(lee' boh-hay' math) Place name meaning “entrance to or to come to Hamath.” KJV, RSV translate; other modern translations transliterate the Hebrew name. Many modern interpreters think Lebo-hamath was an independent city in the city-state dominated by Hamath in Syria. It could be Lebwe north of Baalbek or Labau east of the Jordan. If a definite city is not meant, Lebo-hamath would represent the territory bordering the northwestern part of the Orontes River. Lebwe is close to the Litani River about 43 miles north of Damascus. Whatever its precise location, Lebo-hamath represented the northern boundary of Canaan promised to Israel (Numbers 13:21 ; compare Ezekiel 48:1 ), not conquered by Joshua (Joshua 13:5 ; Judges 3:3 ), controlled by David (1 Chronicles 13:5 ) and Solomon (1 Kings 8:65 ), and restored to Israel by Jeroboam II about 793-753 B.C. (2 Kings 14:25 ; compare 2 Kings 13:25 ). Amos predicted complete defeat for Israel starting at Lebo-hamath (2 Kings 6:14 ).



Hitchcock's Bible Names - Hamath
Anger; heat; a wall
Hitchcock's Bible Names - Hamath-Zobah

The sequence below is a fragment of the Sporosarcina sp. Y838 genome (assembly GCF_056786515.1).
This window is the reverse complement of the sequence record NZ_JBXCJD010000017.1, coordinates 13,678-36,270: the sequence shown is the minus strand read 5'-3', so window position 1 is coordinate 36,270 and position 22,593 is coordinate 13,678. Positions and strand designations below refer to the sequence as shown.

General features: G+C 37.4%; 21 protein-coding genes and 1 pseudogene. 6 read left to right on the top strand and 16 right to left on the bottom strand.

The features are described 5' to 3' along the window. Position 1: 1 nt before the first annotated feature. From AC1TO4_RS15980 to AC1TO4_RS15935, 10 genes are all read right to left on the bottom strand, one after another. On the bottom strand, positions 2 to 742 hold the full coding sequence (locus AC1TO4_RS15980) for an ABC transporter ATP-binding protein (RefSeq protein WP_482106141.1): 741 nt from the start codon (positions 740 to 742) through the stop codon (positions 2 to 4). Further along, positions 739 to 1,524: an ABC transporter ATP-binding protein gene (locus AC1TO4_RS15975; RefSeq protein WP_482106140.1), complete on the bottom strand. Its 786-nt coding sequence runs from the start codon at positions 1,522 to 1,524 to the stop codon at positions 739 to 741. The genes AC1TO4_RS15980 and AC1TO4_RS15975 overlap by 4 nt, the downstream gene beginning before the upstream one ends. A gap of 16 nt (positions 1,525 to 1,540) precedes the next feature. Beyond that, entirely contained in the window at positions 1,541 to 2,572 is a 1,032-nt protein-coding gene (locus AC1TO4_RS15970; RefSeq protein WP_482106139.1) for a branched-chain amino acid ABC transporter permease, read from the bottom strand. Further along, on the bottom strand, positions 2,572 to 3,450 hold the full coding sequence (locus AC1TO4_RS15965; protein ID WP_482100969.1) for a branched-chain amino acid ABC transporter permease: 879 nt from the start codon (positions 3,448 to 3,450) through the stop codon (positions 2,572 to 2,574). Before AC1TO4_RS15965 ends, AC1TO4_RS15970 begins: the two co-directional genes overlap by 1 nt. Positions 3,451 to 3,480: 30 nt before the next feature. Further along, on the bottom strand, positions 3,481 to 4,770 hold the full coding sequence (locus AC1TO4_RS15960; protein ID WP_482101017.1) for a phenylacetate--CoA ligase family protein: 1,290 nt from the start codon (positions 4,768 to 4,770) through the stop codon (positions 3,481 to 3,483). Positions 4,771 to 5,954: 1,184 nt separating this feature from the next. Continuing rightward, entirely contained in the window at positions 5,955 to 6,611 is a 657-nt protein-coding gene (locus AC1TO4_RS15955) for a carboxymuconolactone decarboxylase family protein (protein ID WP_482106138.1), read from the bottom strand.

The heat
Hastings' Dictionary of the Bible - Hamath
HAMATH . A city on the Orontes, the capital of the kingdom of Hamath, to the territory of which the border of Israel extended in the reign of Solomon ( 1 Kings 8:65 ), who is related to have built store-cities there ( 2 Chronicles 8:4 ). Jeroboam ii., the son of Joash, restored the kingdom to this northern limit ( 2 Kings 14:25 ; 2 Kings 14:28 ), and it was regarded as the legitimate border of the land of Israel ( Numbers 34:8 , Joshua 13:5 ), and was employed as a geographical term ( Numbers 13:21 , cf. Judges 3:3 ). The Hamathite is mentioned last of the sons of Canaan in the table of nations ( Genesis 10:18 , 1 Chronicles 1:16 ). During the time of David, Toi was king of Hamath ( 2 Samuel 8:9 ); the greatness of the city is referred to by the prophet Amos ( Amos 6:2 ), and it is classed by Zechariah with Damascus, Tyre and Zidon ( Zechariah 9:1 f.). The city was conquered by Tiglath-pileser iii. and Sargon, and part of its inhabitants were deported and the land was largely colonized by Assyrians; its capture and subjugation are referred to in the prophetic literature ( Isaiah 10:9 , Jeremiah 49:23 ; cf. also 2 Kings 18:34 , Isaiah 36:19 , 2 Kings 19:13 ). Hamath is mentioned as one of the places to which Israelites were exiled ( Isaiah 11:11 ), and it was also one of the places whose inhabitants were deported to colonize Israelite territory on the capture of Samaria ( 2 Kings 17:24 ; 2 Kings 17:30 ). See Ashima.

L. W. King.

Hastings' Dictionary of the Bible - Hamath-Zobah